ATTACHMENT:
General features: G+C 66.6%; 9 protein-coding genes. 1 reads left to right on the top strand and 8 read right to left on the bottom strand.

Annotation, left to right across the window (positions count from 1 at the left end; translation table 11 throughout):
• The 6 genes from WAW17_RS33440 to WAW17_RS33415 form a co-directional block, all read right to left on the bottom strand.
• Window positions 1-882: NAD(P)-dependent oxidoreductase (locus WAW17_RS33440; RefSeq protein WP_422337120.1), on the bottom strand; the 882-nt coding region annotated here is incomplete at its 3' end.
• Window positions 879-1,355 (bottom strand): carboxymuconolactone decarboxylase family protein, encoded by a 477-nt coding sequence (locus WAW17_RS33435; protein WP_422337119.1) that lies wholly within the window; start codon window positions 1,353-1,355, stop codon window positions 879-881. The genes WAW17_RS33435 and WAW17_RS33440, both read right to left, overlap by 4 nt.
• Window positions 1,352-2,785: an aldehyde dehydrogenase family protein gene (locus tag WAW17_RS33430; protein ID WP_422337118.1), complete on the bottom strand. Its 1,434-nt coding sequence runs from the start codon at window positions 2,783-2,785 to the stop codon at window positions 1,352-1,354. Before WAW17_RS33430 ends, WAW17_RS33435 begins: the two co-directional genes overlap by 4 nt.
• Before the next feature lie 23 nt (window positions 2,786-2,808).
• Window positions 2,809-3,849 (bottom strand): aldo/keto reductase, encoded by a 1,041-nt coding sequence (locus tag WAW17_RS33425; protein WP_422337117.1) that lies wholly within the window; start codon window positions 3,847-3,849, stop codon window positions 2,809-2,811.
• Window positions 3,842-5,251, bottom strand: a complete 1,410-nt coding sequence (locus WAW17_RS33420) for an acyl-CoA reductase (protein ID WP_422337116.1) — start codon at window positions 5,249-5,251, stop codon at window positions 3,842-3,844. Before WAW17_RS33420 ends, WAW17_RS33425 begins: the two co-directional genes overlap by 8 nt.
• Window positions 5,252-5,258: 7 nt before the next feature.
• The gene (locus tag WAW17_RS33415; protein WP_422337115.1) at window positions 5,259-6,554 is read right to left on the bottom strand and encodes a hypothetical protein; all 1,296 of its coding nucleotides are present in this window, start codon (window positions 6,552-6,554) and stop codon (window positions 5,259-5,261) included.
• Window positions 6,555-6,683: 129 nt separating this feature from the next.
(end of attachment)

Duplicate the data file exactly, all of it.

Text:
General features: G+C 66.6%; 9 protein-coding genes. 1 reads left to right on the top strand and 8 read right to left on the bottom strand.

Annotation, left to right across the window (positions count from 1 at the left end; translation table 11 throughout):
• The 6 genes from WAW17_RS33440 to WAW17_RS33415 form a co-directional block, all read right to left on the bottom strand.
• Window positions 1-882: NAD(P)-dependent oxidoreductase (locus WAW17_RS33440; RefSeq protein WP_422337120.1), on the bottom strand; the 882-nt coding region annotated here is incomplete at its 3' end.
• Window positions 879-1,355 (bottom strand): carboxymuconolactone decarboxylase family protein, encoded by a 477-nt coding sequence (locus WAW17_RS33435; protein WP_422337119.1) that lies wholly within the window; start codon window positions 1,353-1,355, stop codon window positions 879-881. The genes WAW17_RS33435 and WAW17_RS33440, both read right to left, overlap by 4 nt.
• Window positions 1,352-2,785: an aldehyde dehydrogenase family protein gene (locus tag WAW17_RS33430; protein ID WP_422337118.1), complete on the bottom strand. Its 1,434-nt coding sequence runs from the start codon at window positions 2,783-2,785 to the stop codon at window positions 1,352-1,354. Before WAW17_RS33430 ends, WAW17_RS33435 begins: the two co-directional genes overlap by 4 nt.
• Before the next feature lie 23 nt (window positions 2,786-2,808).
• Window positions 2,809-3,849 (bottom strand): aldo/keto reductase, encoded by a 1,041-nt coding sequence (locus tag WAW17_RS33425; protein WP_422337117.1) that lies wholly within the window; start codon window positions 3,847-3,849, stop codon window positions 2,809-2,811.
• Window positions 3,842-5,251, bottom strand: a complete 1,410-nt coding sequence (locus WAW17_RS33420) for an acyl-CoA reductase (protein ID WP_422337116.1) — start codon at window positions 5,249-5,251, stop codon at window positions 3,842-3,844. Before WAW17_RS33420 ends, WAW17_RS33425 begins: the two co-directional genes overlap by 8 nt.
• Window positions 5,252-5,258: 7 nt before the next feature.
• The gene (locus tag WAW17_RS33415; protein WP_422337115.1) at window positions 5,259-6,554 is read right to left on the bottom strand and encodes a hypothetical protein; all 1,296 of its coding nucleotides are present in this window, start codon (window positions 6,552-6,554) and stop codon (window positions 5,259-5,261) included.
• Window positions 6,555-6,683: 129 nt separating this feature from the next.